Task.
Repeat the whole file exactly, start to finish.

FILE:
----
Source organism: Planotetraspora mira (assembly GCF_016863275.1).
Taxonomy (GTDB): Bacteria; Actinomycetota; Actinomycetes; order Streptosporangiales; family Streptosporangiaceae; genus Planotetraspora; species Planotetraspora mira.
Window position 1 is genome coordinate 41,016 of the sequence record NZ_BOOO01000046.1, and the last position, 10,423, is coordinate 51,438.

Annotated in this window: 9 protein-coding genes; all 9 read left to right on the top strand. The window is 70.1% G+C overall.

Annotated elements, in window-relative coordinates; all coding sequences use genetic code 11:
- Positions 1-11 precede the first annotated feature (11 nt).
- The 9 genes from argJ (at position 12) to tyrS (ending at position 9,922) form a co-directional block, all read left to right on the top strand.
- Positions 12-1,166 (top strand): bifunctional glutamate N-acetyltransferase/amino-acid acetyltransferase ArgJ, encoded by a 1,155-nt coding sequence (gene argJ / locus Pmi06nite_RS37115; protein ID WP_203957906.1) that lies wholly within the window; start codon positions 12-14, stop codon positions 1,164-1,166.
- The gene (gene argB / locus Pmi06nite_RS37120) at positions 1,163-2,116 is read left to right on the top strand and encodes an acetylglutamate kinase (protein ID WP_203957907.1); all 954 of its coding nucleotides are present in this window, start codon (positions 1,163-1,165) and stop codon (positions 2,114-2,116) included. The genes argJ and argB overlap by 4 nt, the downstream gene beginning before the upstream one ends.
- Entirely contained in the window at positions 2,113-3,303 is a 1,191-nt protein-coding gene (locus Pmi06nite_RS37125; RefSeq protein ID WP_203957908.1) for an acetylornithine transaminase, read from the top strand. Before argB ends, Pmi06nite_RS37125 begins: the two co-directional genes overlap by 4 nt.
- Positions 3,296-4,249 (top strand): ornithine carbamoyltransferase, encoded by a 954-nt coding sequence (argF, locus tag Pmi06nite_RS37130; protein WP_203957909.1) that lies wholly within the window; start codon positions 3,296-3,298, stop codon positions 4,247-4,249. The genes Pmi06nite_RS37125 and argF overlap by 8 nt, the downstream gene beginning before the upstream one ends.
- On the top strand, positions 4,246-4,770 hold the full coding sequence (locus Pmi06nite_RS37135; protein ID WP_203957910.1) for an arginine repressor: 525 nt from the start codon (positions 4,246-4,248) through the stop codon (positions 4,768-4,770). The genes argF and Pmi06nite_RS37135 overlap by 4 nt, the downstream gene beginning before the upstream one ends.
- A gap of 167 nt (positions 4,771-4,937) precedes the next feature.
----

Source organism: Planotetraspora mira (assembly GCF_016863275.1).
Taxonomy (GTDB): Bacteria; Actinomycetota; Actinomycetes; order Streptosporangiales; family Streptosporangiaceae; genus Planotetraspora; species Planotetraspora mira.
Window position 1 is genome coordinate 41,016 of the sequence record NZ_BOOO01000046.1, and the last position, 10,423, is coordinate 51,438.

Annotated in this window: 9 protein-coding genes; all 9 read left to right on the top strand. The window is 70.1% G+C overall.

Annotated elements, in window-relative coordinates; all coding sequences use genetic code 11:
- Positions 1-11 precede the first annotated feature (11 nt).
- The 9 genes from argJ (at position 12) to tyrS (ending at position 9,922) form a co-directional block, all read left to right on the top strand.
- Positions 12-1,166 (top strand): bifunctional glutamate N-acetyltransferase/amino-acid acetyltransferase ArgJ, encoded by a 1,155-nt coding sequence (gene argJ / locus Pmi06nite_RS37115; protein ID WP_203957906.1) that lies wholly within the window; start codon positions 12-14, stop codon positions 1,164-1,166.
- The gene (gene argB / locus Pmi06nite_RS37120) at positions 1,163-2,116 is read left to right on the top strand and encodes an acetylglutamate kinase (protein ID WP_203957907.1); all 954 of its coding nucleotides are present in this window, start codon (positions 1,163-1,165) and stop codon (positions 2,114-2,116) included. The genes argJ and argB overlap by 4 nt, the downstream gene beginning before the upstream one ends.
- Entirely contained in the window at positions 2,113-3,303 is a 1,191-nt protein-coding gene (locus Pmi06nite_RS37125; RefSeq protein ID WP_203957908.1) for an acetylornithine transaminase, read from the top strand. Before argB ends, Pmi06nite_RS37125 begins: the two co-directional genes overlap by 4 nt.
- Positions 3,296-4,249 (top strand): ornithine carbamoyltransferase, encoded by a 954-nt coding sequence (argF, locus tag Pmi06nite_RS37130; protein WP_203957909.1) that lies wholly within the window; start codon positions 3,296-3,298, stop codon positions 4,247-4,249. The genes Pmi06nite_RS37125 and argF overlap by 8 nt, the downstream gene beginning before the upstream one ends.
- On the top strand, positions 4,246-4,770 hold the full coding sequence (locus Pmi06nite_RS37135; protein ID WP_203957910.1) for an arginine repressor: 525 nt from the start codon (positions 4,246-4,248) through the stop codon (positions 4,768-4,770). The genes argF and Pmi06nite_RS37135 overlap by 4 nt, the downstream gene beginning before the upstream one ends.
- A gap of 167 nt (positions 4,771-4,937) precedes the next feature.